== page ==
The Biden Administration wants to reopen all schools within his first 100 days in office, but around half of all Illinois students are still learning remotely. DeKalb Public Schools is transitioning students to a partially in-person hybrid schedule for the first time since the pandemic began.
Amy Haeseker is a first-grade teacher at Cortland Elementary. She’s in her second week with in-person students. She’s thrilled to be back, teaching six students in-person, while juggling about a dozen virtually at the same time.
Her class is split in half to make classroom distancing easier. And a majority of her students chose to keep learning remotely.
“It feels nice to have students here and I can take some of that burden off of parents just by helping their child stay organized and making sure they have their materials and all those things,” she said.
The hybrid students still learn remotely three days a week. And when they’re in-person it’s not a full day.
For students that young, she says a full day in front of a screen is cruel and unusual. The school uses the afternoon for additional activities, especially if students need extra help, but with families on different schedules, they can’t all participate.
Haeseker says in a normal year there’s always a wide range of how well students are doing academically. But during this pandemic, with remote, there are way fewer kids in the middle -- and a chasm between the students who are thriving, and those who have trouble learning online.
She says her students say they’re excited to be back in the classroom too, but after the last year, it’s always in the back of her mind that they could be back online at any point.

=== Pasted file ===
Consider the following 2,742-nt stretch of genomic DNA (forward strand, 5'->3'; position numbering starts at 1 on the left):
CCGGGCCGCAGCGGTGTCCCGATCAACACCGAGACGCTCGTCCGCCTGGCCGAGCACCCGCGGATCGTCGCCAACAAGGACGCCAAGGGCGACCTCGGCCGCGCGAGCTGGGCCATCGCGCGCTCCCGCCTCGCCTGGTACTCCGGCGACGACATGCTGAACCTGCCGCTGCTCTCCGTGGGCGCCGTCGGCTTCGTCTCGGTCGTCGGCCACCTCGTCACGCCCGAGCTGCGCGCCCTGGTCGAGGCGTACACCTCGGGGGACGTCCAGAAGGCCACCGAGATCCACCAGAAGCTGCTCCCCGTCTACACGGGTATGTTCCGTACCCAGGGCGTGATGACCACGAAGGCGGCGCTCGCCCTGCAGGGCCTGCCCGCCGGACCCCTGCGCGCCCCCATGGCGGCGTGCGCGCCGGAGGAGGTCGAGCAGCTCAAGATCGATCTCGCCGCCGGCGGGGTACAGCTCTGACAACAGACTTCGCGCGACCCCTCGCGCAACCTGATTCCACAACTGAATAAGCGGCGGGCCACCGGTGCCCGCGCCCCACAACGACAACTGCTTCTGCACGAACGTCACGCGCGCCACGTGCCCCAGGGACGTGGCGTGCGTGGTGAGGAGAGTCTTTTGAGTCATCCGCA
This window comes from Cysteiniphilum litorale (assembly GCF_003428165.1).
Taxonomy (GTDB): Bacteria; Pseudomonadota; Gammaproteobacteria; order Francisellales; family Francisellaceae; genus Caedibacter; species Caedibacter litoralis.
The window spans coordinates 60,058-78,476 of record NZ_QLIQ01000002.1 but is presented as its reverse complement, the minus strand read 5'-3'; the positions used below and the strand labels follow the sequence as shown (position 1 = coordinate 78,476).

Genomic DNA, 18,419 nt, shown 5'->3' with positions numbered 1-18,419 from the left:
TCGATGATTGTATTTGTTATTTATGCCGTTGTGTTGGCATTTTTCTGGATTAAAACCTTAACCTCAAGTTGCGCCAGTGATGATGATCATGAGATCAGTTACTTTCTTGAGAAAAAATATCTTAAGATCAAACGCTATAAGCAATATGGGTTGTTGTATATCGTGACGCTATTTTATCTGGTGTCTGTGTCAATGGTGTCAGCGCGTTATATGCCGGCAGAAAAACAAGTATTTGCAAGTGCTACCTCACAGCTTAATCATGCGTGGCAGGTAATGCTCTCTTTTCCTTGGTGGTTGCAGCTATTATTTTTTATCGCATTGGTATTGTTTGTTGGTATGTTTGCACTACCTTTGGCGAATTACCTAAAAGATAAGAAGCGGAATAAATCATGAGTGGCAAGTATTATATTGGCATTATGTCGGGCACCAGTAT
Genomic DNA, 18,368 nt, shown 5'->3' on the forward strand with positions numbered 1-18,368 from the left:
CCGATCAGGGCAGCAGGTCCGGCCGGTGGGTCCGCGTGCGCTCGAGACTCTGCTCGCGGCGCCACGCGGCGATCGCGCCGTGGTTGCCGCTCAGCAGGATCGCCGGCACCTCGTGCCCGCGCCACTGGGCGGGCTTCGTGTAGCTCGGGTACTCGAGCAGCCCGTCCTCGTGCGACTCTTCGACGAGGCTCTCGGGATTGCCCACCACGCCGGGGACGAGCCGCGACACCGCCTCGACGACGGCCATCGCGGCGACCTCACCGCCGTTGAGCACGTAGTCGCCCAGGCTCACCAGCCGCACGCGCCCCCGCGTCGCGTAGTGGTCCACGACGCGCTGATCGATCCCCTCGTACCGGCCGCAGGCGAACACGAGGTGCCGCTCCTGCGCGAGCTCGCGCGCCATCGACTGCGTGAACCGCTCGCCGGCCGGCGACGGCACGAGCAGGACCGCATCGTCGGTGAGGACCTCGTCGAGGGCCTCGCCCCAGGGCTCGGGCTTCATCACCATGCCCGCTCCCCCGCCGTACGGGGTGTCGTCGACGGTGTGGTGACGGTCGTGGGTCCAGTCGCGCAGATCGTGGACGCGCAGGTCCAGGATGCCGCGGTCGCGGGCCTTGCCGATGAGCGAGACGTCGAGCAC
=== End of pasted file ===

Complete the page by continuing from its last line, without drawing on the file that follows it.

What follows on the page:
“There are variants out there now, and we don't know what's coming,” said Haeseker. “It's almost like we have to take a leap of faith and just do the best we can. And then if circumstances change dramatically, and we need to pull back, that's one thing, but I just think it's time to take that step.”
She says she feels safe in this school with the district's protocols, and vaccines slated to come soon to teaching staff in the district also makes her more optimistic. DeKalb Interim Superintendent Griff Powell said that 80% of staff in a district-wide survey said they were interested in getting vaccinated.
Even if there’s no recess or group work, Haeseker says the social component of just being near kids your own age in a classroom setting makes a huge difference. They do still have a socially-distant dance break midway through the day -- which they started remotely. And, she says, it’s nice to hear several people talking at once without worrying about a mute button.
President Joe Biden says the CDC is expected to release school reopening requirements as soon as this week.